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Contact: Jocelyn Duffy
jhduffy@andrew.cmu.edu
412-268-9982
Carnegie Mellon University

Manganese Blocks Intracellular Trafficking of Shiga Toxin

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Caption: In control cells, GPP130 cycles from the Golgi to endosomes and back. After internalization into endosomes, Shiga toxin binds GPP130 and is sorted into endosome membrane tubules that break off and deliver the toxin to the Golgi. From there it moves to the ER and then the cytoplasm causing cell death. In manganese treated cells, GPP130 moves to lysosomes and is degraded. After internalization into endosomes, Shiga toxin stays in the larger part of the endosome because of the absence of GPP130. As a consequence, Shiga toxin moves to lysosomes (the default pathway for internalized content) where it is degraded.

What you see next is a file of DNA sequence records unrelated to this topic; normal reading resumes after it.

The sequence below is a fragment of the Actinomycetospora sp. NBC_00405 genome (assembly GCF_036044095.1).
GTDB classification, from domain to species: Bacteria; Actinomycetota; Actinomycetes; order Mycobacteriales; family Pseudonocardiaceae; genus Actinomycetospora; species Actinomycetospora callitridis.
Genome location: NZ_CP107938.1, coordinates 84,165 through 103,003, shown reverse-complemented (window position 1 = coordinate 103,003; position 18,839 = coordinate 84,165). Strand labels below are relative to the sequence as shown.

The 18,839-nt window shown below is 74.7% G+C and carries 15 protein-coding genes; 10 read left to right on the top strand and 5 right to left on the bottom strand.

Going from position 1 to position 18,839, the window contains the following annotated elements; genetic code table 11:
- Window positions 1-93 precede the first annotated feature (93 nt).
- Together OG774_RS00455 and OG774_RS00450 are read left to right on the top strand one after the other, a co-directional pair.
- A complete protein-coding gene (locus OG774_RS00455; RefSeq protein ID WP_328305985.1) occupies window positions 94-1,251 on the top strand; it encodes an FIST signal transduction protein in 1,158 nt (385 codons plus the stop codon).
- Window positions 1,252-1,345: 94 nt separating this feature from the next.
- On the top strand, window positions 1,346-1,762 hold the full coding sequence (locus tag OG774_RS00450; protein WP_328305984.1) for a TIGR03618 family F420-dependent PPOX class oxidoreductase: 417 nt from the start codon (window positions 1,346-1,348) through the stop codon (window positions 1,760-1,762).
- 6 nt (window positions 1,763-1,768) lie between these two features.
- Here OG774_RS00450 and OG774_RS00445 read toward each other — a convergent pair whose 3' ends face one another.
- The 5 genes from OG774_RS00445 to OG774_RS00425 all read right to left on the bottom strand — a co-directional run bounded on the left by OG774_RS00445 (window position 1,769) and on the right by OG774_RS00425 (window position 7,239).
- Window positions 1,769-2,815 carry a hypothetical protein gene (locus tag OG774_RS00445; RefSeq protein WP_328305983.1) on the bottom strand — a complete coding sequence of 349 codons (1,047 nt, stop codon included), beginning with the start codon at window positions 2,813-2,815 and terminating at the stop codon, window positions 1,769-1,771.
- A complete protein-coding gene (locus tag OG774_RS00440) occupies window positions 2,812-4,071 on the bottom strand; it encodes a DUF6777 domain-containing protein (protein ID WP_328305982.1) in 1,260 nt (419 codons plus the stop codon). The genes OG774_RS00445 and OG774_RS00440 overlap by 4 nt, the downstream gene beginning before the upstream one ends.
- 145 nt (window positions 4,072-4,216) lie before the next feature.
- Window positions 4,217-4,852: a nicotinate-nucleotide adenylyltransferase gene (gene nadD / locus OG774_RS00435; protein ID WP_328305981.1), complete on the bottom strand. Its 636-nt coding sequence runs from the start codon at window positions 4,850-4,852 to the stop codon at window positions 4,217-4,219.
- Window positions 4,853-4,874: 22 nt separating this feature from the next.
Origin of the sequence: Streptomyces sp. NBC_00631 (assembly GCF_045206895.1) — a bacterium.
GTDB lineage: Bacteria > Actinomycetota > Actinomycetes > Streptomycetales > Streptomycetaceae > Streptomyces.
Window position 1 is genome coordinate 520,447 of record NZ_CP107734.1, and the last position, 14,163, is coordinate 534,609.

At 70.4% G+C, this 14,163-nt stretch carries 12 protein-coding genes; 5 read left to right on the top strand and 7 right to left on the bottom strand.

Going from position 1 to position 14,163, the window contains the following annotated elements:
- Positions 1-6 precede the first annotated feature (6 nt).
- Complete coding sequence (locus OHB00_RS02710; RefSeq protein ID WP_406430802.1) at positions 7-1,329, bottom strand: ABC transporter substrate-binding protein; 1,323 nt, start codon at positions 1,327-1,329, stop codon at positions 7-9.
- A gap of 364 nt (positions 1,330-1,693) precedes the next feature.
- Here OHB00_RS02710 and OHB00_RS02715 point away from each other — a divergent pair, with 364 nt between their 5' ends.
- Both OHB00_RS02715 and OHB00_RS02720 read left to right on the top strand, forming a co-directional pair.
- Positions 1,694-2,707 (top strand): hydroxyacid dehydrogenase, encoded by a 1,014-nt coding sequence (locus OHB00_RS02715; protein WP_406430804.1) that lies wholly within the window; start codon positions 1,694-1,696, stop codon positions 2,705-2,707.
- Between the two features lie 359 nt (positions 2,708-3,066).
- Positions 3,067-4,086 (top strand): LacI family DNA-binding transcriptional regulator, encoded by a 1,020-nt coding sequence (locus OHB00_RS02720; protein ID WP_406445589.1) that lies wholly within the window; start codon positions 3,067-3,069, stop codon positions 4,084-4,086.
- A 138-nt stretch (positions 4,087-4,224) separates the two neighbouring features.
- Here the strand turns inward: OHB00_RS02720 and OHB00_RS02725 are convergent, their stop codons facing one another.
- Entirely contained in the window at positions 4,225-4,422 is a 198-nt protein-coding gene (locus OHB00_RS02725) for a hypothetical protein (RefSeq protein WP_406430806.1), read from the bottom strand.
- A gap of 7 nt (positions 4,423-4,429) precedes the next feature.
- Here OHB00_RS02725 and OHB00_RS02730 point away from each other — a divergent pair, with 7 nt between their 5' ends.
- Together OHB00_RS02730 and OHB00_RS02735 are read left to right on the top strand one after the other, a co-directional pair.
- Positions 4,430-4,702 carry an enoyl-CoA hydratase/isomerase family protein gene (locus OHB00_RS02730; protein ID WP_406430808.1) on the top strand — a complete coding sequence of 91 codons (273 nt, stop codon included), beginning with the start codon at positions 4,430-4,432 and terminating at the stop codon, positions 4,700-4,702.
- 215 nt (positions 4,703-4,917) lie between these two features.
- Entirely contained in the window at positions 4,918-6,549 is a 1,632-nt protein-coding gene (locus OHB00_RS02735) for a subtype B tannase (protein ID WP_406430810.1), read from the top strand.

Credit: Carnegie Mellon University

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Related news release: Carnegie Mellon study reveals potential of manganese in neutralizing deadly Shiga toxin


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